Alberta Whittle is an artist, researcher and curator. Her interdisciplinary practice aims to develop a visual, oral and textual language that questions accepted Western constructs of history and society. This work is undertaken with an acute understanding of how formal historical records produced by privileged white men have always sought to replace more ancient and informal ways of comprehending the past. The artist’s wider research questions the authority of postcolonial power, its implications and its legacy. Whittle’s work often considers conditions in the afterlife of slavery where the racialised black body can become suspended in a state of stress that directly impacts upon physical, mental and emotional health. Within her work, the artist connects these ideas of black oppression with meditations on survival; championing the idea of healing as self-liberation. / She was awarded a Turner Bursary, the Frieze Artist Award and a Henry Moore Foundation Artist Award in 2020. Alberta is a Research Associate at The University of Johannesburg. She was a RAW Academie Fellow at RAW Material in Dakar in 2018 and is the Margaret Tait Award winner for 2018/9. Her creative practice is motivated by the desire to manifest self-compassion and collective care as key methods in battling anti-blackness. She choreographs interactive installations, using film, sculpture and performance as site-specific artworks in public and private spaces. Alberta has exhibited and performed in various solo and group shows, including at Grand Union (2020), Eastside Projects (2020), DCA (2019), GoMA, Glasgow (2019), Pig Rock Bothy at the National Galleries of Scotland, Edinburgh (2019), 13th Havana Biennale, Cuba (2019), The Tyburn Gallery, London (2019), The City Arts Centre, Edinburgh (2019), The Showroom, London (2018), National Art Gallery of the Bahamas (2018), RAW Material, Dakar (2018), FADA Gallery, Johannesburg (2018), the Apartheid Museum, Johannesburg (2017), FRAMER FRAMED, Amsterdam (2015), Goethe On Main, Johannesburg (2015), at the Johannesburg Pavilion at the 56th Venice Biennale, Venice (2015), and BOZAR, Brussels (2014), amongst others.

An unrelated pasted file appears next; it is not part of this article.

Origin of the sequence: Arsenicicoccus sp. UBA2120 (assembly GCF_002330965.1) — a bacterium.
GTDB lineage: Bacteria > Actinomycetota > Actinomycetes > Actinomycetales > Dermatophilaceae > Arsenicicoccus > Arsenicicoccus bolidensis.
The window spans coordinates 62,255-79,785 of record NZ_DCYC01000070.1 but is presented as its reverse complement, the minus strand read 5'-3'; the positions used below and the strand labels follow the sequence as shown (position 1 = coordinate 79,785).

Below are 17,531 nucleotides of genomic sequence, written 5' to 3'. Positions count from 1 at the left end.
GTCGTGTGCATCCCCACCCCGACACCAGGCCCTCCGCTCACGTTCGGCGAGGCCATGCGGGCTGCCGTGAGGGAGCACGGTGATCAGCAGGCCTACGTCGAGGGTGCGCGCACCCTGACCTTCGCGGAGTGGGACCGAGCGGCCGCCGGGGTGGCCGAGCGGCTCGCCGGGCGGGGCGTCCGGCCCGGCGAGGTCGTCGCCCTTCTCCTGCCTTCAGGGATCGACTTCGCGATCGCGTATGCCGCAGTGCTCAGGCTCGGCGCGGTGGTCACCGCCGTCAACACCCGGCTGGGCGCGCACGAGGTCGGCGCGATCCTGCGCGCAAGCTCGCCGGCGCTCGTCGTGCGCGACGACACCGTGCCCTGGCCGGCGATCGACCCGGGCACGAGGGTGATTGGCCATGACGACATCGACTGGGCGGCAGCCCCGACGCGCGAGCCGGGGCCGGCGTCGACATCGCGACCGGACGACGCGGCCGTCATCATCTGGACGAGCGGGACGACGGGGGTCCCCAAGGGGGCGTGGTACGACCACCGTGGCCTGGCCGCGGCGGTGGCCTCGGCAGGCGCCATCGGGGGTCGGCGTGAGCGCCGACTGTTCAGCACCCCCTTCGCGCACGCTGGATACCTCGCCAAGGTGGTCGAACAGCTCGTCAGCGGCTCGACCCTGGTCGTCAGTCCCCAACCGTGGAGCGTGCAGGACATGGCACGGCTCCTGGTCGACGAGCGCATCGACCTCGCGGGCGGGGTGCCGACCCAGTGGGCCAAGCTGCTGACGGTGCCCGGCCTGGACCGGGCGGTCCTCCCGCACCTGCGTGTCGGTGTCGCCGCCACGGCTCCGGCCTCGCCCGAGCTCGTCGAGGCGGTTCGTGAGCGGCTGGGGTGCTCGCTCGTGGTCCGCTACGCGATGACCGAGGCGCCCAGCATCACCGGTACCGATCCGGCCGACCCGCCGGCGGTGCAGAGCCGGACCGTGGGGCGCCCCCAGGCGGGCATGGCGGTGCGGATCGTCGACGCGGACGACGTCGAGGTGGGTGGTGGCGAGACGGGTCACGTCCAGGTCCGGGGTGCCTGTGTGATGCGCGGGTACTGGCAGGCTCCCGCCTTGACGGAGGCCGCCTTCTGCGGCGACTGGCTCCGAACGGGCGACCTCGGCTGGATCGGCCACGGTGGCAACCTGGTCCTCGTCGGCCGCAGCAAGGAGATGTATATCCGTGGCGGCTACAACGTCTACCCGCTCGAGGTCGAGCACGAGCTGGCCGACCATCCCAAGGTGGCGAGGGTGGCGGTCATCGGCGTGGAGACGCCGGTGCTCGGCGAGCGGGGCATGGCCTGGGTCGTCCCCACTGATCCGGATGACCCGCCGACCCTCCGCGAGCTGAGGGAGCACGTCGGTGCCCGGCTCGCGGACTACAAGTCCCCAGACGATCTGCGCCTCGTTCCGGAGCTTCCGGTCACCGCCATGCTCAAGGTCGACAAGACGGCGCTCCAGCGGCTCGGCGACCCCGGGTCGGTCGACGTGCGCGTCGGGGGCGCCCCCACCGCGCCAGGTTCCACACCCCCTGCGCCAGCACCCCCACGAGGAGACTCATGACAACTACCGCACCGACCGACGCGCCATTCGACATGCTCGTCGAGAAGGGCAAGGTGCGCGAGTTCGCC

Works on view
27 Bell Street
Tuesday – Saturday: 11:00am – 6:00pm